ABC NEWS May 14, 2014

By MARY BRUCE

 

Hillary Clinton Took 6 Months to ‘Get Over’ Concussion, Bill Says of Timeline

 

The former president revealed that his wife’s injury “required six months of very serious work to get over,” he said during a question-and-answer session at the Peterson Foundation in Washington.

 

HUFFINGTON POST

 

…the 42nd president also revealed that he knows questions about his wife’s health and age can’t be ignored as the 2016 presidential race comes into focus. In fact, he called it “a serious issue.”

 

 

Ed Klein, Author of Blood Feud”


“She had managed to keep her medical history secret out of fear that, should it become public, it would disqualify her from becoming president.”

Page 193

… Hillary fainted while she was working in her seventh-floor office at the State Department, not at home, as Reines told the media. She was treated at the State Department’s infirmary and then, at her own insistence, taken to Whitehaven to recover. However, as soon as Bill appeared on the scene and was able to assess Hillary’s condition for himself, he ordered that she be immediately flown to New York–Presbyterian Hospital in the Fort Washington section of Manhattan. When Reines subsequently released a statement confirming that Hillary was being treated at the hospital over the New Year’s holiday, it naturally intensified speculation about the seriousness of her medical condition. …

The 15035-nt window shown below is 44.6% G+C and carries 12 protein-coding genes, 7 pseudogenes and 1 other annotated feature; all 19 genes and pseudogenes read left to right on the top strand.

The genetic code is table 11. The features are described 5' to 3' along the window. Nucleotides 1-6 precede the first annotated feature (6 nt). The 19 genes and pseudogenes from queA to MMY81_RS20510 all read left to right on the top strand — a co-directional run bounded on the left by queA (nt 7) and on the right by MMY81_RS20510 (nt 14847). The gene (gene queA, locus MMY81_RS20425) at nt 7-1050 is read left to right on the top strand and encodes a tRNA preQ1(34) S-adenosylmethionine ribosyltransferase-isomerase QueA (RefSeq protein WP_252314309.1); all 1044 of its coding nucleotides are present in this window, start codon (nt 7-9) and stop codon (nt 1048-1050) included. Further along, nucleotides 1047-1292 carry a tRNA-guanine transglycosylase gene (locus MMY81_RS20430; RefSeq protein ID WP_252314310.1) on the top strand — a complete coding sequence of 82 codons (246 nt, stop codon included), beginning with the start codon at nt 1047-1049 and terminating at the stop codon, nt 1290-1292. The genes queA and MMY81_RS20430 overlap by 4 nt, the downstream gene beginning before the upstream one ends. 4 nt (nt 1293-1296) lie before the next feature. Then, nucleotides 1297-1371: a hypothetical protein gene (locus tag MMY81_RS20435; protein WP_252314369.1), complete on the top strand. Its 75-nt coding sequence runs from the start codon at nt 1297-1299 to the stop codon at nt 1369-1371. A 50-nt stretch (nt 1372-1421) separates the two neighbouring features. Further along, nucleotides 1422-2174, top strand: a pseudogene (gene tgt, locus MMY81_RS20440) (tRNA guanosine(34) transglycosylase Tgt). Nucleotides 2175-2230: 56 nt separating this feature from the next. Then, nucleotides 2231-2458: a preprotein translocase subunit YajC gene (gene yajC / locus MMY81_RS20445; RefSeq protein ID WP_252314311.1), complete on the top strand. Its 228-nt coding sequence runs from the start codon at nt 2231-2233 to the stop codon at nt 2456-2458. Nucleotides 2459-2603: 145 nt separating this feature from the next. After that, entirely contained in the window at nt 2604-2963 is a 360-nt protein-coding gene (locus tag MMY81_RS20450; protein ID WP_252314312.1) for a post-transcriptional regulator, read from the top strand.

She …a blood clot between her brain and skull. She had developed the clot in one of the veins that drains blood from the brain to the heart. … Hillary had an intrinsic tendency to form clots and faint. In addition to the fainting spell she suffered in Buffalo a few years before, she had fainted boarding her plane in Yemen, fallen and fractured her elbow in 2009, and suffered other unspecified fainting episodes. Several years earlier, she had developed a clot in her leg and was put on anticoagulant therapy by her doctor. However, she had foolishly stopped taking her anticoagulant medicine, which might have explained the most recent thrombotic event.